Ash Wednesday is not the final story


18 Feb 2020
Australian bushfires: eucalyptus tree leaves became brown after survival in extremely heat of bushfire and those evergreen plants look like autumn trees in a middle of the summer.

In 2020 it is hard to think of Ash Wednesday (26 February) without also seeing the burned houses and forests and the charred bodies of animals left after the bushfires. 

The 1983 Ash Wednesday fires, which took many lives and for many people are still a pain-filled memory, also remind us that the bushfire season is not yet over. For Australian Christians, Ash Wednesday and faith are nailed together, reminding us that faith, as with summer, must reckon with matters of life and death. Our hopes, and the things that give us confidence and standing, are always at risk of turning to ashes.

The ashes of Ash Wednesday have a long history.

In the Scriptures ashes represent grief and a life stripped of complacency, comfort and resources. Ashes went with wearing clothing made of rough hessian in a dramatic sign of desperate grief and the abandonment of vanity and pretentions.

To cover ourselves with ash leaves us exposed, without any of the adornments that indicate importance, physical beauty or wealth. We are our naked selves in all our poverty stripped of our appearances, as we stand before God, like a burned out forest devoid of the green grasses, trees, birds, animals and other forms of life that make it countryside.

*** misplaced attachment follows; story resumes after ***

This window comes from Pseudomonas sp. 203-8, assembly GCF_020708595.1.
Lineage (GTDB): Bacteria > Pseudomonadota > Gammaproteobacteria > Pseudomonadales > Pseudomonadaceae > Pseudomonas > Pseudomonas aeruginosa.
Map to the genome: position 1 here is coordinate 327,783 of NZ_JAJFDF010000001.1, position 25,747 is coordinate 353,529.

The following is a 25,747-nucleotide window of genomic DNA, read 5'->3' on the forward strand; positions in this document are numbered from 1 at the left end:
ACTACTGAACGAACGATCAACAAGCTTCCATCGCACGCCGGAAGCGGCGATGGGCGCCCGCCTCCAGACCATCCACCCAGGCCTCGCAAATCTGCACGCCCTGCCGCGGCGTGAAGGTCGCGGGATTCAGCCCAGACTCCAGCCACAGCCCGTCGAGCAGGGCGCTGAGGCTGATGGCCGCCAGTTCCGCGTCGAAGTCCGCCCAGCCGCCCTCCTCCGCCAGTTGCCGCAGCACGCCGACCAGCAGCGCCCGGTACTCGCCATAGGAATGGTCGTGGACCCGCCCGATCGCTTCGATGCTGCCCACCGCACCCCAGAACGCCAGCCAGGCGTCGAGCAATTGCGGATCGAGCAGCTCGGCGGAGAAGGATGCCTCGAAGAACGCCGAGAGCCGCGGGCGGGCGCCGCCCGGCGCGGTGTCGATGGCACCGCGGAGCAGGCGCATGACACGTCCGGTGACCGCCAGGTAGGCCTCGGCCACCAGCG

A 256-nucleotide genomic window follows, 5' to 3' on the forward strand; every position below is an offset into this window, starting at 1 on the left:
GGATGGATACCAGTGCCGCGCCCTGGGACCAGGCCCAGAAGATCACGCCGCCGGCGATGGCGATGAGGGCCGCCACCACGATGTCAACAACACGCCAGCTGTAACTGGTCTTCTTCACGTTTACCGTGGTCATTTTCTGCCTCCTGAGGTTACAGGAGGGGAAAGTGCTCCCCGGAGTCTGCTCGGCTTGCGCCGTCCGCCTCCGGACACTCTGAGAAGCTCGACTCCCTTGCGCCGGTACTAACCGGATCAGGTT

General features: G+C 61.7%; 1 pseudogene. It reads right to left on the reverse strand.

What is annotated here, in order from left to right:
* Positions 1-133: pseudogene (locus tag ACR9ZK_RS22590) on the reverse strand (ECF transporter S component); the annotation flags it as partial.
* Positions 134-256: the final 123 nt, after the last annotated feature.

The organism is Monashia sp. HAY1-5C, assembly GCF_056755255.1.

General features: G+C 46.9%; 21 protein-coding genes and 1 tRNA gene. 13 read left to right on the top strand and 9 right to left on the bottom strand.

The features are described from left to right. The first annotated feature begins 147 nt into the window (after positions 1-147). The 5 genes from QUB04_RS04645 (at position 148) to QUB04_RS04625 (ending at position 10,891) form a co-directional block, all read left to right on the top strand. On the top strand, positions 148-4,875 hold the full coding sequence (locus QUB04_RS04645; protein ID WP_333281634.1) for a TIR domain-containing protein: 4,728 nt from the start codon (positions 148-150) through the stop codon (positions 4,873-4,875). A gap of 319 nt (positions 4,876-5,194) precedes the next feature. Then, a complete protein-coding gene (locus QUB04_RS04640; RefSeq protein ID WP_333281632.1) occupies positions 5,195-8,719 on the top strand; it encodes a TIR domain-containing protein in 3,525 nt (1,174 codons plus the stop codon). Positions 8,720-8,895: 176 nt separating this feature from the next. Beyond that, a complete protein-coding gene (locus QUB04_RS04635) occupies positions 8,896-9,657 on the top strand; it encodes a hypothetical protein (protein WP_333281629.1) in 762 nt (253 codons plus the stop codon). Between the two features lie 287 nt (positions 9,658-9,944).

As with bushfires, the ash of Ash Wednesday is not the full or the final story.

Rains will come, seeds will germinate, ferns, bushes and trees will grow, birds and animals will return. Much will be lost, some species irrevocably, but life itself will continue. We grieve what has been lost but are encouraged by signs of new life. And we may hope against hope that out of the fire will come the human conversion needed to address climate change.

Ash Wednesday marks the beginning of Lent that culminates in Easter, the celebration of Christ’s rising from the dead. In the Christian story it marks the triumphant end of God’s journey with us in Jesus. From being born naked into the world, sharing our lives simply and unpretentiously, and being stripped naked of dignity, of reputation, of clothing and of life itself, he rose from the dead clothed in life, and promises us life with him. For us, too, ashes and grief are not the full story. The main story is that of God’s love for us in our nakedness, a love that will take us through fire to greening.

Ash Wednesday makes a claim on us as we face bushfires. It reminds us that we need to strip ourselves of care for reputation, of pretentions and of greed and face the stark and naked reality of our world with all the dangers and consequences of global warming.

It cannot be business as usual. Emperors must become accustomed to going unclothed without faking insouciance.

Ash Wednesday invites ordinary people like ourselves to look seriously at our world and ourselves, to hold our leaders to account, and to trust in God and one another.


Fr Andy Hamilton SJ is editorial consultant at Jesuit Communications
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